2:00-3:30 (National Harbor 3)  Special Session 324. Astronomy Visualization in Research, Outreach, and Entertainment

5:30-6:30 (Exhibit Hall Posters) 360.10. Expert Images for All Audiences: The AstroPix Archive and 360.13. Authentic Astronomical Discovery in Planetariums: Bringing Data to Domes

Friday 1/12

10:00-5:00 (National Harbor 13)   Hack with the WorldWide Telescope Team at the AAS Hack Together Day

12:00-12:15 (Exhibit Hall, NASA Hyperwall)   Navigating the Universe of Images: AstroPix and WorldWide Telescope

Calendar of WorldWide Telescope Events



Did we miss anything? Please email us at or tweet us @WWTelescope

WWT Workshop at the 2015 Meeting of the Division of Planetary Sciences (DPS)

WorldWide Telescope: Exploring and Sharing Science @ DPS 2105

Gaylord National Harbor, Annapolis 3

This workshop is for people who are interested in learning about how to use WorldWide Telescope (WWT) in the various aspects of their research, instruction and outreach.  WWT is a powerful visualization tool that enables interactive exploration and can be used to create tours for playback.  Tours are like videos that run in the Windows desktop client or in an HTML5 browser.  Unlike a video, a tour can be paused and the viewpoint can be changed by the user in order to see context or related data.  Tours can be rendered out to videos as well to include in talks or presentations.

The workshop will start out by showing how to get your data into WWT.   This includes getting planetary imaging, shape files, spacecraft trajectories, surface traverse trails etc. into the system.  It will then go over how to use WWT to create tours and videos that can be used in various aspects of scientific life.  Use cases include making video abstracts for publishing, creating tours and shows to use in outreach and for education.  The educational uses include both making tours for class instruction as well as having students use WWT to create tours demonstrating their knowledge of planetary science.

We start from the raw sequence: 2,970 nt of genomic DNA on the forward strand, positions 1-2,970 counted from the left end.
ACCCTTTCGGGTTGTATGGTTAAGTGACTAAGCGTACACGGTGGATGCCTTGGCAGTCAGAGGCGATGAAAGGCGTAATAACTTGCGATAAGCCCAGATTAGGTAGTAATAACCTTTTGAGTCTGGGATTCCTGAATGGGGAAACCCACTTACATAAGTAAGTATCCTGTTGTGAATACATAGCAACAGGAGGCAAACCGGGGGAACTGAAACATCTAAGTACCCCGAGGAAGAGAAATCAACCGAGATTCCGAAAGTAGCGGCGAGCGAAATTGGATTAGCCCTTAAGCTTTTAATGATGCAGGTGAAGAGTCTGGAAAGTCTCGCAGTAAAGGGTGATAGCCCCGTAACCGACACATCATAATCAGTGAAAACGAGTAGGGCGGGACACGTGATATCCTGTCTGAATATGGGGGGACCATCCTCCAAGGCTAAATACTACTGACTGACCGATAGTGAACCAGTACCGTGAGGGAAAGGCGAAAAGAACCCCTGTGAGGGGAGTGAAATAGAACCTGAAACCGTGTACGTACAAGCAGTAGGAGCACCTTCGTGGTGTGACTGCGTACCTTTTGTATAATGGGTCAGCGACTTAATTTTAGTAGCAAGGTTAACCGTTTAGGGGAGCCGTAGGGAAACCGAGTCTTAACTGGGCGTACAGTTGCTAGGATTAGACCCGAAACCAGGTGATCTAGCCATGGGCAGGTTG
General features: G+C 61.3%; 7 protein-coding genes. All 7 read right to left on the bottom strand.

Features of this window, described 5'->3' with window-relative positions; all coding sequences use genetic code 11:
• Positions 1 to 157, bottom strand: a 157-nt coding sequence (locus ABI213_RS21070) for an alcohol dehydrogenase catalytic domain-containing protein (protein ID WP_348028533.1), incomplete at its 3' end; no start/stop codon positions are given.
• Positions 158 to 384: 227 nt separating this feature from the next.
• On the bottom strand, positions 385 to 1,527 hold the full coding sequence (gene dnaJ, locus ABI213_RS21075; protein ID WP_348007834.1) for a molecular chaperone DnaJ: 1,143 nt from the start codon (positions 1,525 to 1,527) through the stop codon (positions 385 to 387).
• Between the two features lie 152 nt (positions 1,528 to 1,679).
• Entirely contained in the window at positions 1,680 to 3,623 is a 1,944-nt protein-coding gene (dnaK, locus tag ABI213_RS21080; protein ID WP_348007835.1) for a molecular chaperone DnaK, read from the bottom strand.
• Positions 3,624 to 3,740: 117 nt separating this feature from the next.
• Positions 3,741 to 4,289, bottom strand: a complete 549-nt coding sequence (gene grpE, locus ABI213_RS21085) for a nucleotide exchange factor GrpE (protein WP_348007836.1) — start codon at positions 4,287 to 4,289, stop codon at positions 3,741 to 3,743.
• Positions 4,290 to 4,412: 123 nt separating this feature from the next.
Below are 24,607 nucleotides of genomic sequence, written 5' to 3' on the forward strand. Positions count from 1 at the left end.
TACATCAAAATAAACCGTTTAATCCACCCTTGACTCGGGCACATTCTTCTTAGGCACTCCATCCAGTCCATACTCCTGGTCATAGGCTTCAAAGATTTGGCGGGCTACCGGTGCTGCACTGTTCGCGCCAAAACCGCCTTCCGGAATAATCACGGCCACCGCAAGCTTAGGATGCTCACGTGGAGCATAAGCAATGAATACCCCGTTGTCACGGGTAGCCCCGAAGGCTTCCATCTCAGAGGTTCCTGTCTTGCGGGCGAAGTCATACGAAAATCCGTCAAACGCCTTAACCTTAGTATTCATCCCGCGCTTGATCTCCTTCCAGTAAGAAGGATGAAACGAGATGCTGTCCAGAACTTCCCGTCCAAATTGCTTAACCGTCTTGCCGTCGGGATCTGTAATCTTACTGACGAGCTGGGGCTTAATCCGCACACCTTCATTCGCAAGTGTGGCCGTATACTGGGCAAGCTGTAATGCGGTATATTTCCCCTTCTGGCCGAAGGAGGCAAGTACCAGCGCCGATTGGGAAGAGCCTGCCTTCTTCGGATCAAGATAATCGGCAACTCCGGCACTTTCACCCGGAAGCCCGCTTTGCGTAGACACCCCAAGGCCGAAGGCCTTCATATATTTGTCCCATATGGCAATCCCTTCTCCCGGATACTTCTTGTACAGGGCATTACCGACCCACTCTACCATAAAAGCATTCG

If you are planning on attending the workshop, it is suggested that at the least you visit the website: and review some of the materials in the Getting Started section –  If you have a Windows laptop, you should download the free application from the website so that you can follow along.  There is an HTML5 Web Client that implements a subset of the desktop client which you can use if you don’t have a Windows machine at the meeting.

Workshop Materials

WWT for Researchers (PDF)

WWT Developer Workshop

This WorldWide Telescope (WWT) workshop is intended to help developers and advanced users who know some coding to learn how to contribute to the development of the WWT open source code base.


This workshop will take place in three locations connected by video conferencing: Microsoft Research-Redmond, WA, Microsoft Research-New England in Cambridge, MA and at the National Center for Supercomputing Applications (NCSA) in Urbana, IL.  The workshop staff will primarily be in Redmond, WA and Cambridge, MA locations.  Because the workshops are across three time zones, will be starting a little early for the Redmond location and finishing later for the Cambridge location.

9:00 am – 6:30 pm (Cambridge, MA)

Note, 9-10 am hour in Cambridge the group will meet to discuss the current state of WWT.  Because of the time difference other locations will not participate.

9:00 am – 6:30 pm (Champaign-Urbana, IL)